A CGT exposure may arise if you rent out the property for more than six years, sell the property, and make a capital gain, in which case you may be required to pay apportioned CGT on the property. Normally, the apportioned capital gain will be calculated with reference to the period of time during which the property is not covered by the main residence exemption as a proportion of the entire time you have owned the property.

However, the acquisition time and cost base of the property may be modifi ed if the following conditions are satisfied:

●    You would only have been entitled to claim a partial main residence exemption on the property because it was used to produce income during your ownership period on or after 20 August 1996; and
●    You would have been entitled to a full main residence exemption on the property if the property was sold just before it fi rst started producing income.

If these conditions are satisfied, you are deemed to have acquired the property at its market value when the property first started producing income. To defend the market value that will be used to calculate the capital gain, you should consider obtaining a valuation to determine the value of the property at the time when it was first used to produce income.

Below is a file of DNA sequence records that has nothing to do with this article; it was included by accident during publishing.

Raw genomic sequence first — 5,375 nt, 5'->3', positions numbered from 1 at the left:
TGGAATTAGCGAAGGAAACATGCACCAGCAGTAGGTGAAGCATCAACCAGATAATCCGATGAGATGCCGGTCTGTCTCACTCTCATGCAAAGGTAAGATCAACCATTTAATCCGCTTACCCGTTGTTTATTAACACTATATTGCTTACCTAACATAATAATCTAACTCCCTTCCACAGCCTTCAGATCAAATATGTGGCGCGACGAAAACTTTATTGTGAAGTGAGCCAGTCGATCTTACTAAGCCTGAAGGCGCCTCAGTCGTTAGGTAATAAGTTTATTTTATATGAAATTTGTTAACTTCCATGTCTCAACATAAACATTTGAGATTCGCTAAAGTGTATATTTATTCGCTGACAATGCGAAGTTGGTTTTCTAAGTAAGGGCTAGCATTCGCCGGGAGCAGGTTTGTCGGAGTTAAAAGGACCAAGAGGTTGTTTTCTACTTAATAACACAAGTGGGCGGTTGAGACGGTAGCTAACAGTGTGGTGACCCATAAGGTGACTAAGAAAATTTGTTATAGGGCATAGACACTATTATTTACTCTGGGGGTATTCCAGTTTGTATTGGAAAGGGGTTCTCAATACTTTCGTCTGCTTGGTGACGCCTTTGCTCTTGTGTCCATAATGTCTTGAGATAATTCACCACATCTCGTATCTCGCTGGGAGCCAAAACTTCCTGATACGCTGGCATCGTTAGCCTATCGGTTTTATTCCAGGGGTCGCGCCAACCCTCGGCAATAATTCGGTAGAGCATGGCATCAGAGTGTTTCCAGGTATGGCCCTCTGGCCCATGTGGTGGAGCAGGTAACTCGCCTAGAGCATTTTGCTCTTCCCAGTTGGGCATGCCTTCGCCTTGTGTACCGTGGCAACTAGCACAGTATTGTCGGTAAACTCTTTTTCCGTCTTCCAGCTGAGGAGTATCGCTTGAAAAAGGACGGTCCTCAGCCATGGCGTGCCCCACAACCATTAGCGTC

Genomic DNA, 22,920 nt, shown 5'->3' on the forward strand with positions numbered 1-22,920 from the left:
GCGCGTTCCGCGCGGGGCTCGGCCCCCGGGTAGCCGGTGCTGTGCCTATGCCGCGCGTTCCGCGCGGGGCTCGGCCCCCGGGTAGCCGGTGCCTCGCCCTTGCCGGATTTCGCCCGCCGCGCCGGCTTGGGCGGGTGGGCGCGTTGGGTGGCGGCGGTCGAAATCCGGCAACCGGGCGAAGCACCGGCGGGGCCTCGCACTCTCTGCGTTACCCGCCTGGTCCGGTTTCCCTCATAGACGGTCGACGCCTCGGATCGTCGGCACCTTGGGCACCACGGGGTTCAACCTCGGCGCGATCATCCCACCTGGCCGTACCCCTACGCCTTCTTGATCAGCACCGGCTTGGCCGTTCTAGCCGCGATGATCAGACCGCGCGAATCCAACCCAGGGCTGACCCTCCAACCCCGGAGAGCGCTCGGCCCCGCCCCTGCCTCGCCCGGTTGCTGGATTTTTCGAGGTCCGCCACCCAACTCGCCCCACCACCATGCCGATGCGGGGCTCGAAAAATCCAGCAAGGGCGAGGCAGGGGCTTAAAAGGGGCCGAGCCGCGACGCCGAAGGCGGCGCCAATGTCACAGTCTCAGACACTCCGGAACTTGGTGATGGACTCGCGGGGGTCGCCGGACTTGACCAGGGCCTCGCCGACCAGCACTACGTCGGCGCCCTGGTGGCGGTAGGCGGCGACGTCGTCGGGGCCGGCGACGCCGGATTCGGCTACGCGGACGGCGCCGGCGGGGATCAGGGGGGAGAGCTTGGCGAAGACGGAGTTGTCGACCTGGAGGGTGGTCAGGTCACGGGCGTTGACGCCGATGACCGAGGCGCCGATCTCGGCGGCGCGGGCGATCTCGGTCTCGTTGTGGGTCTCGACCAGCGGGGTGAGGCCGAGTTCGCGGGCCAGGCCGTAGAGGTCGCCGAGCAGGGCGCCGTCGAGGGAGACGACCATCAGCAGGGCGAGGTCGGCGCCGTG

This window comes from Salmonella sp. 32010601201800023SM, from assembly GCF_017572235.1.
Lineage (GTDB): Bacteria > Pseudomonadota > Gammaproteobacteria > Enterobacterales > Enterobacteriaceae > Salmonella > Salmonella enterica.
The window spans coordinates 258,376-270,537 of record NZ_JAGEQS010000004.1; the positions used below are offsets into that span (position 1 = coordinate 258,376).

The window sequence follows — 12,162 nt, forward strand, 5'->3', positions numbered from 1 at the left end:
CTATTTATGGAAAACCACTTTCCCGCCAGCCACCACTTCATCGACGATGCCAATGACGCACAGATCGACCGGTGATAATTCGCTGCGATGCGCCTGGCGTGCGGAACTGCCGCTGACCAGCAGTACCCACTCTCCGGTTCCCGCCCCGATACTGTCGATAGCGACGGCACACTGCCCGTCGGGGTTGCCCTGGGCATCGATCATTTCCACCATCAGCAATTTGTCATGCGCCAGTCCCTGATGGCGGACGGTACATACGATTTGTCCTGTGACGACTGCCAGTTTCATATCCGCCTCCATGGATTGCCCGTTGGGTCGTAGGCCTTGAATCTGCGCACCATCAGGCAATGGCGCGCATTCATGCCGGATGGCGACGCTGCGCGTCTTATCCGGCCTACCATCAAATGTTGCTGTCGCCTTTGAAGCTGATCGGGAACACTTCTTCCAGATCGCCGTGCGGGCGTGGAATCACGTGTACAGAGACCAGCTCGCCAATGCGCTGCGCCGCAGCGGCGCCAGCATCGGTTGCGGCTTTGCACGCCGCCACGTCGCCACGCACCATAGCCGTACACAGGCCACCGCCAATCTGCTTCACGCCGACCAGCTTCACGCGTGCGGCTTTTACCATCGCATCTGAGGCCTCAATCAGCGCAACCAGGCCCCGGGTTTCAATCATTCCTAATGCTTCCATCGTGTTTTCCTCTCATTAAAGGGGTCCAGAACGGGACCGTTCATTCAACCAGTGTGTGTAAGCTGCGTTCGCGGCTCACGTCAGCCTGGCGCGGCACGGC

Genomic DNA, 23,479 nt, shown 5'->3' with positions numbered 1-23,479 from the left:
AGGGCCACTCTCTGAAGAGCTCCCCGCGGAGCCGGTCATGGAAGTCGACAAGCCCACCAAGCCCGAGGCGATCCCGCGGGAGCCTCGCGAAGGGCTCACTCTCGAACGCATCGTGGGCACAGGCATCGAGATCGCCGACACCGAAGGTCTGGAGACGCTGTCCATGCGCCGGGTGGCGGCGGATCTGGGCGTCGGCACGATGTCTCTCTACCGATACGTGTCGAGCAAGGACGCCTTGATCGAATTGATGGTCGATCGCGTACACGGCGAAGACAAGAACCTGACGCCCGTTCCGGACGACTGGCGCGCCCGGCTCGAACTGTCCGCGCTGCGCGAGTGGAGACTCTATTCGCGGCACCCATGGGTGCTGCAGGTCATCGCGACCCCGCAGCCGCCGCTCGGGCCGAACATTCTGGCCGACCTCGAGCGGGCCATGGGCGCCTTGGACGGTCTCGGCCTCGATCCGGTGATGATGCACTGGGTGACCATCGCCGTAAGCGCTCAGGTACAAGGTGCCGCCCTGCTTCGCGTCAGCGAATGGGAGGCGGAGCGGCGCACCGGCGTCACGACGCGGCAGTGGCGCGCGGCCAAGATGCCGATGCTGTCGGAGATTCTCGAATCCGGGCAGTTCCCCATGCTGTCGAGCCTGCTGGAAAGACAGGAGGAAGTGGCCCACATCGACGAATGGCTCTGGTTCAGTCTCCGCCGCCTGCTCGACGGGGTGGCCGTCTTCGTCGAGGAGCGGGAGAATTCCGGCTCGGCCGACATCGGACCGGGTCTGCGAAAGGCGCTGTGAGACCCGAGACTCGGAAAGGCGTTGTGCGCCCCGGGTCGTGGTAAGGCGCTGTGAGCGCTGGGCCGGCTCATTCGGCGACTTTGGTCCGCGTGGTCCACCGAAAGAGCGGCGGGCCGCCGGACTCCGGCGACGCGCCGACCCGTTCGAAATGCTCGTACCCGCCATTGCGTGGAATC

Case #6: Non-individual owner

As obvious as this may seem, if you own your home through an entity(eg a company or a trust), rather than in your own name as an individual, the main residence exemption will not be applicable. 

There may well be a good reason for you to own your home through another entity. For instance, you may have been advised to have your home owned by a discretionary trust under your control for asset protection. However, making such a choice will also compromise the tax-free status of the property, which is why you should only consider implementing such an arrangement if there is a compelling reason for you to do so that outweighs the tax benefit foregone due to the main residence exemption.

Eddie Chung is Partner, tax & advisory, property & construction, at BDO (QLD) Pty.

Important disclaimer: No person should rely on the contents of this article without first obtaining advice from a qualified professional person. The article is provided for general information only and the author and BDO (QLD) Pty Ltd are not engaged to render professional advice or services through this article. The author and BDO (QLD) Pty Ltd expressly disclaim all and any liability and responsibility to any person in respect of anything, and of the consequences of anything, done or omitted to be done by any such person in reliance, whether wholly or partially, upon the whole or any part of the contents of this article.